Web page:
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Discussion Starter · #1 · (Edited)
Hi,

I recently bought, from what seems, an 80's production OLMO complete with Galli Gruppo. :) Yes, the previous owner had replaced the Campy components & made it all Galli!

I'm still figuring out how to post pics......













It seems to have been well taken care of & was restored to age and vintage of it's time. The paint is a pearlescent white and decals are all original and in excellent condition. Frame has an engraved chromed fork crown and driveside chainstay. Bicycle has less than 700 miles.

I don't know much about bikes, forget about vintage. I'm including excerpts from some of his e-mails.

Galli gruppo: Headset, BB, Crankset 170mm 52/42, hubset, brake calipers, brake levers (hoods are dia-compe), front and rear deraileurs (new), braze on shifters (new) drilled and fluted seatpost (single bolt, new).
Wheel set: Ambrosio Synthesis tubular rims with Galli sealed bearing hubs (built up new)
Tires: Gommaitalia glued (new)
Freewheel: Regina CX 13-21
Handlebars: Cinelli Champion de Mundo 64-44
Stem: Cinelli XA 120mm with a Concor Superleggera saddle(alloy rails)

Now, here's the big question...
What should be the bike worth?
How are vintage Olmo compared to say Peugeot or Colnago of '80s?
Is having all Galli component is a bad thing? How do they compare to Campy NR/SR?
Should I replace it with Campy to have a better ride?
What type of pedals to buy that will match the genre/ year model? I don't have the fancy bike shoes. From where?

Kindly advise.

Thank you!
 

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I had a friend who had a full Galli grouppo on his bike. It looked a little bit more crude in construction compared to my nuovo record bike, but Galli worked just as well. I certainly would not recommend replacing all that for Campy. It would be too cost prohibitive, besides you stuff looks in excellent shape.
Olmo is what I consider a 2nd tier brand in name recognition. The mid '60s Olmo I once owned was quality. I would have kept that bike if it were better fitting. As far as value I would equate to a comprable Ciocc or Guerciotti. In your case I think $500 to $600 is fair.
 

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Do not change a thing!

That is one drop dead gorgeous bicycle. That's the kind of bicycle I dreamed about when I couldn't afford the same.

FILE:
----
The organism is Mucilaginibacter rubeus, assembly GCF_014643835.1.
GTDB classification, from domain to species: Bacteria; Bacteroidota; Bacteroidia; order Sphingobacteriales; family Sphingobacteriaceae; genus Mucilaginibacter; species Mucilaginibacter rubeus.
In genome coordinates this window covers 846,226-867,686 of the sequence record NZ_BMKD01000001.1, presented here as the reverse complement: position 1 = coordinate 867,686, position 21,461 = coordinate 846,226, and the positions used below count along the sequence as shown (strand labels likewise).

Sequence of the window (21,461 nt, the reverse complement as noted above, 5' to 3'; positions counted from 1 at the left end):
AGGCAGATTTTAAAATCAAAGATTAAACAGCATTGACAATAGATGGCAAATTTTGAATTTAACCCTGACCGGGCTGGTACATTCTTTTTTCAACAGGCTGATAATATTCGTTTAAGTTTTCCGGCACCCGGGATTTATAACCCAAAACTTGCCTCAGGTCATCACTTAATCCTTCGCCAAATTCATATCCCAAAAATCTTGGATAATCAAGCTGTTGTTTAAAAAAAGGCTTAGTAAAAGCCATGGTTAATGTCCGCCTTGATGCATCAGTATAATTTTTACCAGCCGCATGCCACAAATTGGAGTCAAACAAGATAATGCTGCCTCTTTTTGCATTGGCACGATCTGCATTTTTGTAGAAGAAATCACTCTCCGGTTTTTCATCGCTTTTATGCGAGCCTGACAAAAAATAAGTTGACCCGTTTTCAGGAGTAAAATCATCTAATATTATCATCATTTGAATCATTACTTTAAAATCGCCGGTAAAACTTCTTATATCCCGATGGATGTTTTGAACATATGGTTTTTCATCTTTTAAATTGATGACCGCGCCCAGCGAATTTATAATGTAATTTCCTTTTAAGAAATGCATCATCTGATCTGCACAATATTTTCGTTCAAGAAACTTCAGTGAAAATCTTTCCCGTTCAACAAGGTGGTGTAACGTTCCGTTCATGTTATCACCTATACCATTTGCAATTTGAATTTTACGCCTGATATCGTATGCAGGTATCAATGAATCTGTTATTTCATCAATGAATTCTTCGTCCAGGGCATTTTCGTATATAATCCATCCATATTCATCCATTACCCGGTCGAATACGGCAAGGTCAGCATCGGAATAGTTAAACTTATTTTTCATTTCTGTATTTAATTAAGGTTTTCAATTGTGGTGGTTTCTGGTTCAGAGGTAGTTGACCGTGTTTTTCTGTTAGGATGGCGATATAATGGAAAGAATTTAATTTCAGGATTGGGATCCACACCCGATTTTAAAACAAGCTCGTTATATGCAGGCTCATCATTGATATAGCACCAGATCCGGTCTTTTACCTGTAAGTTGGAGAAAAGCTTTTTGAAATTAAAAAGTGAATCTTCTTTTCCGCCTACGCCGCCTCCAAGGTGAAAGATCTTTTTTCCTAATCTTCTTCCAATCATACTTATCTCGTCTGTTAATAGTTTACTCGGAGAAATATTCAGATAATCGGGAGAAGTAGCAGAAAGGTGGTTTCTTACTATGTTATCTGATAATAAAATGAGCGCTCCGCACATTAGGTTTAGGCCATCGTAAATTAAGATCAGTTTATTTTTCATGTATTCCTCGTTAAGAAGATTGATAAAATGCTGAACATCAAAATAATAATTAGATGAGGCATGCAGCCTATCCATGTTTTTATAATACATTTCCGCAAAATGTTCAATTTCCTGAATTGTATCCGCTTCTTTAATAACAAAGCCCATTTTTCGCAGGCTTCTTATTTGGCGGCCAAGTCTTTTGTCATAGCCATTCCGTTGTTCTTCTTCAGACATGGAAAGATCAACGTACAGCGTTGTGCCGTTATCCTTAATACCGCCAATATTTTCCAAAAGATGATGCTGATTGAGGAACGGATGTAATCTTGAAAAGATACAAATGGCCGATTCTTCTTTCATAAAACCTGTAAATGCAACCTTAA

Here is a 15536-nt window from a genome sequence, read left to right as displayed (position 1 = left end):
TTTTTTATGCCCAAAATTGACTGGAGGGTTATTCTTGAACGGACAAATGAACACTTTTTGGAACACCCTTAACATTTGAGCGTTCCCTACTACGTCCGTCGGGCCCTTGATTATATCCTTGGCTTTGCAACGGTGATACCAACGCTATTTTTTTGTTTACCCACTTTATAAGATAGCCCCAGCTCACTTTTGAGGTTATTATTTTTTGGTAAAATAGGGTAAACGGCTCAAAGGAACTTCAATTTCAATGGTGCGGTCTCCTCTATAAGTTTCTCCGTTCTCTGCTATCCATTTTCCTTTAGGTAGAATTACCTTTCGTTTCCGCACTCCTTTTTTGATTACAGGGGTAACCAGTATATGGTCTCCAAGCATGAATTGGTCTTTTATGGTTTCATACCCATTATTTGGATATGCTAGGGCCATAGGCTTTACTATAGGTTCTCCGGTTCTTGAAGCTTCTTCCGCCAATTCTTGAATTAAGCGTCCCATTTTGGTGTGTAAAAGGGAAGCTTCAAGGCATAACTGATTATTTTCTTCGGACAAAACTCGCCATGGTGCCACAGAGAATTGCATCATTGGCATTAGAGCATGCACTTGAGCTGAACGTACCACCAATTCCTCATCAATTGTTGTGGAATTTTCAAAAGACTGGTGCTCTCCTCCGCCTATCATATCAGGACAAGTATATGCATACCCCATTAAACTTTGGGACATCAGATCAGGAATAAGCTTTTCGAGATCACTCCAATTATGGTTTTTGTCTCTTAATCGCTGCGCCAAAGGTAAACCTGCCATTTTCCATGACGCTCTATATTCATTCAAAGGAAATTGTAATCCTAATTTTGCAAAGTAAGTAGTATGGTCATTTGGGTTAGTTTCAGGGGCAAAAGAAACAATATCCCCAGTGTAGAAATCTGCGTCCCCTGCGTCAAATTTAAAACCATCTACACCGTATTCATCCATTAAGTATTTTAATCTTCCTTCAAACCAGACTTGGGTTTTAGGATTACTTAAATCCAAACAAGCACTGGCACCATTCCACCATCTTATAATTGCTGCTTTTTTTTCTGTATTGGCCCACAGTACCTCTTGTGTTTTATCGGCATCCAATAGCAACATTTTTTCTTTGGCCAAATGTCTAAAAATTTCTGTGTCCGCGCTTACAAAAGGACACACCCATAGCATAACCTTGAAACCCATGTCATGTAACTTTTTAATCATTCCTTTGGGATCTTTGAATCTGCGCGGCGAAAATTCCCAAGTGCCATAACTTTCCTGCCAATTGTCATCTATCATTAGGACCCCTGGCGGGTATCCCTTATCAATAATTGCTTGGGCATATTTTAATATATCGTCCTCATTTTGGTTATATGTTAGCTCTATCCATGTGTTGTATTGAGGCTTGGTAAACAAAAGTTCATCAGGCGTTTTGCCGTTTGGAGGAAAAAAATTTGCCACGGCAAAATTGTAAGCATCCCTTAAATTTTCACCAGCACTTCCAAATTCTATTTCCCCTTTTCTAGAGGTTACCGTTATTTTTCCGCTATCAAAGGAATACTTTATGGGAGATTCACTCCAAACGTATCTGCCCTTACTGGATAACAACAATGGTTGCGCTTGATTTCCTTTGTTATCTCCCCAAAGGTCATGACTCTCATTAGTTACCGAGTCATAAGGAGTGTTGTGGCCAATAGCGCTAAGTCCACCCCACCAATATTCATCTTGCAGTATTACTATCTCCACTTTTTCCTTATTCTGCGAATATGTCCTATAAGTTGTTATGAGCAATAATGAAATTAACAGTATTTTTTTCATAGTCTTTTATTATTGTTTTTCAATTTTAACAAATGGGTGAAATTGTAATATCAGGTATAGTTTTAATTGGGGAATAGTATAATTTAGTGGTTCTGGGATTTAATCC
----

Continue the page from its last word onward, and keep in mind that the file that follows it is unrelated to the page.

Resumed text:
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Olmo's are every bit as well built as ANY Italian brand of that era... Colango and DeRosa included. It is only in recognition that they are considered second tier. Yours is a very nice Olmo Competition. Enjoy it as is... I love mine...

singlecross
 

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Fantabulous bikes. And an oddball gruppo only adds to the appeal.
 

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Discussion Starter · #12 ·
orbeamike said:
As far as pedals go. I think a good set of MKS Sylvan quill will do you just fine

Thanks Orbeamike for your the information, encouragement & posting the pic of the pedal. I've been going crazy trying to understand various pedal & shoe types. Things have definitely evolved quite a bit in the last 20-25 yrs.

And thanks to others for their praises & appreciation. Makes me feel better... :)
 

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Discussion Starter · #13 ·
singlecross said:
Olmo's are every bit as well built as ANY Italian brand of that era... Colango and DeRosa included. It is only in recognition that they are considered second tier. Yours is a very nice Olmo Competition. Enjoy it as is... I love mine...

singlecross

That's a beautiful combination of saddle, handlebar tape & tires. May be a future project for me.......

I wanted to buy a cyclocross before I bought this but couldn't find a decent one in this price point. Would you know what is the thickest tires that can be installed on this frame?

Our bike seems quite similar. Would you know some details about the year, model, etc.?

Thanks!
 

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Discussion Starter · #14 · (Edited)
Thanks!

I've a bit of research & shopping around to do.

I test rode the bike today. For my height, I've to lean down a lot, specially while braking. Any thoughts on what will be the best (upright) Handle Stem?

Thank you!
 

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The bike has a longish stem. Depending on your fit you may swap out the 120 for a 100mm, which would shorten the cockpit length to be more comfortable. You may also opt for a Nitto Technomic to raise the bar height a bit. Again it all depends on the frame fit. As far as handle bar and brake lever set up. It is proper for the vintage, no much you can do.
 
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